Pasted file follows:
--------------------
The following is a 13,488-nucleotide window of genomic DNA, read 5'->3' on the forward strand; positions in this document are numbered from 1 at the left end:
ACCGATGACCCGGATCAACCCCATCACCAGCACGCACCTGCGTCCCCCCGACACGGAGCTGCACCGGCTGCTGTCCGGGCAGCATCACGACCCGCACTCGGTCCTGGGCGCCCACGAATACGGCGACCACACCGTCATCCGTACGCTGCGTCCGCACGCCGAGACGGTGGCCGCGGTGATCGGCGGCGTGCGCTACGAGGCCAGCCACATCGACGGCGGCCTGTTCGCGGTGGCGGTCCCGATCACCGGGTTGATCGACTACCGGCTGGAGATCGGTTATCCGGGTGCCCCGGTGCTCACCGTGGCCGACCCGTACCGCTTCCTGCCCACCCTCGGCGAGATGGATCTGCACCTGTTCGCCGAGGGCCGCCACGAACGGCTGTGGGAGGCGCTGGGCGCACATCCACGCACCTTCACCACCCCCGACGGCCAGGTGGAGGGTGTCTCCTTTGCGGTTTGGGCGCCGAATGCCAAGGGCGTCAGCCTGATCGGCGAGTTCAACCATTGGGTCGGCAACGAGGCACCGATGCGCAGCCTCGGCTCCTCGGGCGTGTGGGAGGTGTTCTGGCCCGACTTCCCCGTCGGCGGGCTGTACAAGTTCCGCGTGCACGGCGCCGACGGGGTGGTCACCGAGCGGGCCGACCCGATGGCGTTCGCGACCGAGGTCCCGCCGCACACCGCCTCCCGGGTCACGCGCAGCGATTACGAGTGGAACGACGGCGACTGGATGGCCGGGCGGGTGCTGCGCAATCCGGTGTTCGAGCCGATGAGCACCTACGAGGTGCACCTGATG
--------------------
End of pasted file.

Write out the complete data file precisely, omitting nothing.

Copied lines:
The following is a 13,488-nucleotide window of genomic DNA, read 5'->3' on the forward strand; positions in this document are numbered from 1 at the left end:
ACCGATGACCCGGATCAACCCCATCACCAGCACGCACCTGCGTCCCCCCGACACGGAGCTGCACCGGCTGCTGTCCGGGCAGCATCACGACCCGCACTCGGTCCTGGGCGCCCACGAATACGGCGACCACACCGTCATCCGTACGCTGCGTCCGCACGCCGAGACGGTGGCCGCGGTGATCGGCGGCGTGCGCTACGAGGCCAGCCACATCGACGGCGGCCTGTTCGCGGTGGCGGTCCCGATCACCGGGTTGATCGACTACCGGCTGGAGATCGGTTATCCGGGTGCCCCGGTGCTCACCGTGGCCGACCCGTACCGCTTCCTGCCCACCCTCGGCGAGATGGATCTGCACCTGTTCGCCGAGGGCCGCCACGAACGGCTGTGGGAGGCGCTGGGCGCACATCCACGCACCTTCACCACCCCCGACGGCCAGGTGGAGGGTGTCTCCTTTGCGGTTTGGGCGCCGAATGCCAAGGGCGTCAGCCTGATCGGCGAGTTCAACCATTGGGTCGGCAACGAGGCACCGATGCGCAGCCTCGGCTCCTCGGGCGTGTGGGAGGTGTTCTGGCCCGACTTCCCCGTCGGCGGGCTGTACAAGTTCCGCGTGCACGGCGCCGACGGGGTGGTCACCGAGCGGGCCGACCCGATGGCGTTCGCGACCGAGGTCCCGCCGCACACCGCCTCCCGGGTCACGCGCAGCGATTACGAGTGGAACGACGGCGACTGGATGGCCGGGCGGGTGCTGCGCAATCCGGTGTTCGAGCCGATGAGCACCTACGAGGTGCACCTGATG